raise (some/a few) eyebrows

(redirected from raise a few eyebrows)

raise (some/a few) eyebrows

To elicit shock, surprise, or offense, typically through unconventional actions or words. The phrase typically suggests negative attention or judgment. Her irreverent chatter during the ceremony raised eyebrows. My best friend's pink hair definitely raised a few eyebrows at our very strict school.
See also: eyebrow, raise

raise some eyebrows

 and raise a few eyebrows
Fig. to shock or surprise people mildly (by doing or saying something). (Some can be replaced with a few, someone's, a lot of, etc.) What you just said may raise some eyebrows, but it shouldn't make anyone really angry. John's sudden marriage to Ann raised a few eyebrows.
See also: eyebrow, raise

raise eyebrows

COMMON If something that someone does raises eyebrows, it surprises, shocks, or offends people. The size of his salary has certainly raised eyebrows. His outspoken comments raised a few eyebrows at the meeting. Note: You can also say that something causes raised eyebrows. Her articles have caused some raised eyebrows over the years.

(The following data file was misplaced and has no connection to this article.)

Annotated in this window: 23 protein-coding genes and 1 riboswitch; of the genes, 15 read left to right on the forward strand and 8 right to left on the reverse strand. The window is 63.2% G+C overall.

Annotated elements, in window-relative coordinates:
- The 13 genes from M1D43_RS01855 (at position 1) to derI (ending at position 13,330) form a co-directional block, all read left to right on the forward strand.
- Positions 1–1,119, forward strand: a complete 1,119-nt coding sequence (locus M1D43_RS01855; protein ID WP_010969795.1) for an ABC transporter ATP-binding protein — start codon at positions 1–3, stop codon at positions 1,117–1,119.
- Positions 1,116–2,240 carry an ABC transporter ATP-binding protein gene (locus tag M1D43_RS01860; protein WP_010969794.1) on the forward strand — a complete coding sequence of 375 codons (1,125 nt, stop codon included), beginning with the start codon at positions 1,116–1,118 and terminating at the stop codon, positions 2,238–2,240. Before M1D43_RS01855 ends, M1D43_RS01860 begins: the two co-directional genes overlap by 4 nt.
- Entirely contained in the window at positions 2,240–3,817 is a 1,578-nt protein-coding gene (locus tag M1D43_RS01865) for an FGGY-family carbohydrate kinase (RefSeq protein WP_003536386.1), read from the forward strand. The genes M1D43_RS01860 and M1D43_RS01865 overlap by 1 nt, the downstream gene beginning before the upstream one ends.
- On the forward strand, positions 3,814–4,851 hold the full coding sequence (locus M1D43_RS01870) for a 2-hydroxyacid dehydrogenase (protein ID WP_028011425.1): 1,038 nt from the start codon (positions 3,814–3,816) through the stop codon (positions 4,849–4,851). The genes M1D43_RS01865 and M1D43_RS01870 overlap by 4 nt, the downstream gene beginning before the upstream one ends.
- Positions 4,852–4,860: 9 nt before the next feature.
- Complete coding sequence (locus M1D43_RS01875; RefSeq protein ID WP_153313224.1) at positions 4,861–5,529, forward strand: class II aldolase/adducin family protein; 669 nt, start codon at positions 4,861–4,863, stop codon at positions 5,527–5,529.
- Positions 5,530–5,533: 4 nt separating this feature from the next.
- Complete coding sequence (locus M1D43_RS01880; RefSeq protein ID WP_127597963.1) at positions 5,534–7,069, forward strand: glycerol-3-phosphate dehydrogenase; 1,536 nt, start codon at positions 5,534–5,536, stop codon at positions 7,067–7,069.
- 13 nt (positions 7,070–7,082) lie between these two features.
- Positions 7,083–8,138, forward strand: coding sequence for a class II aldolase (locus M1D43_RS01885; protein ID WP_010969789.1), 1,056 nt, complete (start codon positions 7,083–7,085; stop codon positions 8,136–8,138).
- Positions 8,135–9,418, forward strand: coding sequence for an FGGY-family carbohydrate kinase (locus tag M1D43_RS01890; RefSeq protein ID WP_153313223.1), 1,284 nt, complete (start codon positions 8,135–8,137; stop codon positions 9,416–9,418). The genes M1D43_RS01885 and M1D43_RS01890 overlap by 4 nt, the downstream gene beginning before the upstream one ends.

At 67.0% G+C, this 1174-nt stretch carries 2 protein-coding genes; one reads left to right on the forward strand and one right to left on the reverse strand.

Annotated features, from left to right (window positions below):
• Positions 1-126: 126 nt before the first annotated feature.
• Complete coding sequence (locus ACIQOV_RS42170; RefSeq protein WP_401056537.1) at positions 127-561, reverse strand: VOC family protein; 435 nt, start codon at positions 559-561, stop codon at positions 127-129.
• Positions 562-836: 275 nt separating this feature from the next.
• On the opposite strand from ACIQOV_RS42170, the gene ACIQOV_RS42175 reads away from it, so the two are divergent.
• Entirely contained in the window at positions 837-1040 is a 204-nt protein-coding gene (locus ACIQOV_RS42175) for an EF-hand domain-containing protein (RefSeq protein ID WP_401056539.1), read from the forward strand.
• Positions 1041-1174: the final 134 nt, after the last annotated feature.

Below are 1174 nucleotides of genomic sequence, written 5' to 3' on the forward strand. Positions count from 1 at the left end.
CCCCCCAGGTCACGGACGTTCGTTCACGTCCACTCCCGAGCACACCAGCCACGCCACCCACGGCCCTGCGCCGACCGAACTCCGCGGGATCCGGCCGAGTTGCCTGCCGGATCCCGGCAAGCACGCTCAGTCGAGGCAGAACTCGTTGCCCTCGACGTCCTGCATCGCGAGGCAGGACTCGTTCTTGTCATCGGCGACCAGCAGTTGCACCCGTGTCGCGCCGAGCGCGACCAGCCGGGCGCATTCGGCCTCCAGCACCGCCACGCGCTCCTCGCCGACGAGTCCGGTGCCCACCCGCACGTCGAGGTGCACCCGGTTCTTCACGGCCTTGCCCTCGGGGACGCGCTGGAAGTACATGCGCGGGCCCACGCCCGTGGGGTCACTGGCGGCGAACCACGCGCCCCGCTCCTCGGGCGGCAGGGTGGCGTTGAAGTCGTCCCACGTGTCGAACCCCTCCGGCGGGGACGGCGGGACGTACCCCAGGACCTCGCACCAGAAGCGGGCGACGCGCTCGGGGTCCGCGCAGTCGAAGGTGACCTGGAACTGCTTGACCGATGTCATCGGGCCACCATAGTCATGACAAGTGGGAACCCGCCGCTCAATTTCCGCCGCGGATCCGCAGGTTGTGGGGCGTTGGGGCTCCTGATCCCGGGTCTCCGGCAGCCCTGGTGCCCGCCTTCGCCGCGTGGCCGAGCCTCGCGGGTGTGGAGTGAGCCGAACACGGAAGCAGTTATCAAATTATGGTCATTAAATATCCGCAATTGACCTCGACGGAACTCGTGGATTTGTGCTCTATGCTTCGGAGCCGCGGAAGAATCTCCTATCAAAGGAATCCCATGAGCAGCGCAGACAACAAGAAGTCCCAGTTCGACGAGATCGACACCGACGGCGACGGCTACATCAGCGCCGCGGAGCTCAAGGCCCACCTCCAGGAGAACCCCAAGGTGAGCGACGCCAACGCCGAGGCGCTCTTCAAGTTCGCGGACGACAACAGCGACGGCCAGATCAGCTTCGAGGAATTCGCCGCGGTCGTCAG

See also: eyebrow, raise

raise eyebrows

To cause surprise or mild disapproval.
See also: eyebrow, raise
References in periodicals archive ?
He made a raft of pre-Budget pledges to the people but it should raise a few eyebrows as we're just months away from another election.
EORGE Osborne's revelation today that GLabour agreed to return Northern Rock to the private sector by 2013 will raise a few eyebrows.
A combination of Zane meets Christian, this novel is filled with subliminal messages that are sure to hit home with many mature readers, but will also raise a few eyebrows with its thought provoking, erotic and hard-core content.
However, with the Gramercy Park Hotel lying just outside the boundary that protects the Gramercy Park Historic District, any major changes may raise a few eyebrows in the neighborhood.
SHROPSHIRE'S Sandy Lyle is aiming to raise a few eyebrows at Royal Lytham this week - and book a ticket to the Belfry in September.
His use of books printed before or just after Milton's birth, for example, may raise a few eyebrows.